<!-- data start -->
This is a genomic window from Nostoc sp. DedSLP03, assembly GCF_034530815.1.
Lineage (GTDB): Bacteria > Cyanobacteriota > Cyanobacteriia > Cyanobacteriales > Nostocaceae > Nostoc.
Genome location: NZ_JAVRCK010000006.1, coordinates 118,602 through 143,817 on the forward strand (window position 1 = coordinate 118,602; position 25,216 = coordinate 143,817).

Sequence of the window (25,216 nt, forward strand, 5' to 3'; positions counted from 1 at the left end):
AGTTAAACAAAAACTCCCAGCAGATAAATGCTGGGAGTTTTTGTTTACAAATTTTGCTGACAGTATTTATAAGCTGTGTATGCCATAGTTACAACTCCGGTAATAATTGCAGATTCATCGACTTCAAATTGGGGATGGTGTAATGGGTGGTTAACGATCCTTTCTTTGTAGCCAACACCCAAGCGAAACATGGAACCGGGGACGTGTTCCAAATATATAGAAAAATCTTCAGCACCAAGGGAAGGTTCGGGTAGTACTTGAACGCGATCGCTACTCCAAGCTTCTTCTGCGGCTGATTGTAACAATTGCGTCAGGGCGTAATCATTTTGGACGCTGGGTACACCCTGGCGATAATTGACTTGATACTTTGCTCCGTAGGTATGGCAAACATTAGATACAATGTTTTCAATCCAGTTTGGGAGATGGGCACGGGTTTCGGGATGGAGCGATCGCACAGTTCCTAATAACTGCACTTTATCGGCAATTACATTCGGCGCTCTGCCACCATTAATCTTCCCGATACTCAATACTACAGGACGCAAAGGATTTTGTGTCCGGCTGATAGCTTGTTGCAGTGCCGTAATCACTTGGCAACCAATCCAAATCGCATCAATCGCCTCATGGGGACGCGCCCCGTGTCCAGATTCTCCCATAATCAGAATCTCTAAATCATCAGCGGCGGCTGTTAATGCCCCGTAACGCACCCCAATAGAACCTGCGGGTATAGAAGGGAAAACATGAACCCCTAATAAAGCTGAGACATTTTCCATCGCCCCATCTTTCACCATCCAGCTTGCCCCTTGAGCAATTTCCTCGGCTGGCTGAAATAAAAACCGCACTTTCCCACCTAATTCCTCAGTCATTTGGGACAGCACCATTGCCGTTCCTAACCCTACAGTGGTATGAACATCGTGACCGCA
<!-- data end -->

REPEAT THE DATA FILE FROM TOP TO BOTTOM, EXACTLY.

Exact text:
This is a genomic window from Nostoc sp. DedSLP03, assembly GCF_034530815.1.
Lineage (GTDB): Bacteria > Cyanobacteriota > Cyanobacteriia > Cyanobacteriales > Nostocaceae > Nostoc.
Genome location: NZ_JAVRCK010000006.1, coordinates 118,602 through 143,817 on the forward strand (window position 1 = coordinate 118,602; position 25,216 = coordinate 143,817).

Sequence of the window (25,216 nt, forward strand, 5' to 3'; positions counted from 1 at the left end):
AGTTAAACAAAAACTCCCAGCAGATAAATGCTGGGAGTTTTTGTTTACAAATTTTGCTGACAGTATTTATAAGCTGTGTATGCCATAGTTACAACTCCGGTAATAATTGCAGATTCATCGACTTCAAATTGGGGATGGTGTAATGGGTGGTTAACGATCCTTTCTTTGTAGCCAACACCCAAGCGAAACATGGAACCGGGGACGTGTTCCAAATATATAGAAAAATCTTCAGCACCAAGGGAAGGTTCGGGTAGTACTTGAACGCGATCGCTACTCCAAGCTTCTTCTGCGGCTGATTGTAACAATTGCGTCAGGGCGTAATCATTTTGGACGCTGGGTACACCCTGGCGATAATTGACTTGATACTTTGCTCCGTAGGTATGGCAAACATTAGATACAATGTTTTCAATCCAGTTTGGGAGATGGGCACGGGTTTCGGGATGGAGCGATCGCACAGTTCCTAATAACTGCACTTTATCGGCAATTACATTCGGCGCTCTGCCACCATTAATCTTCCCGATACTCAATACTACAGGACGCAAAGGATTTTGTGTCCGGCTGATAGCTTGTTGCAGTGCCGTAATCACTTGGCAACCAATCCAAATCGCATCAATCGCCTCATGGGGACGCGCCCCGTGTCCAGATTCTCCCATAATCAGAATCTCTAAATCATCAGCGGCGGCTGTTAATGCCCCGTAACGCACCCCAATAGAACCTGCGGGTATAGAAGGGAAAACATGAACCCCTAATAAAGCTGAGACATTTTCCATCGCCCCATCTTTCACCATCCAGCTTGCCCCTTGAGCAATTTCCTCGGCTGGCTGAAATAAAAACCGCACTTTCCCACCTAATTCCTCAGTCATTTGGGACAGCACCATTGCCGTTCCTAACCCTACAGTGGTATGAACATCGTGACCGCA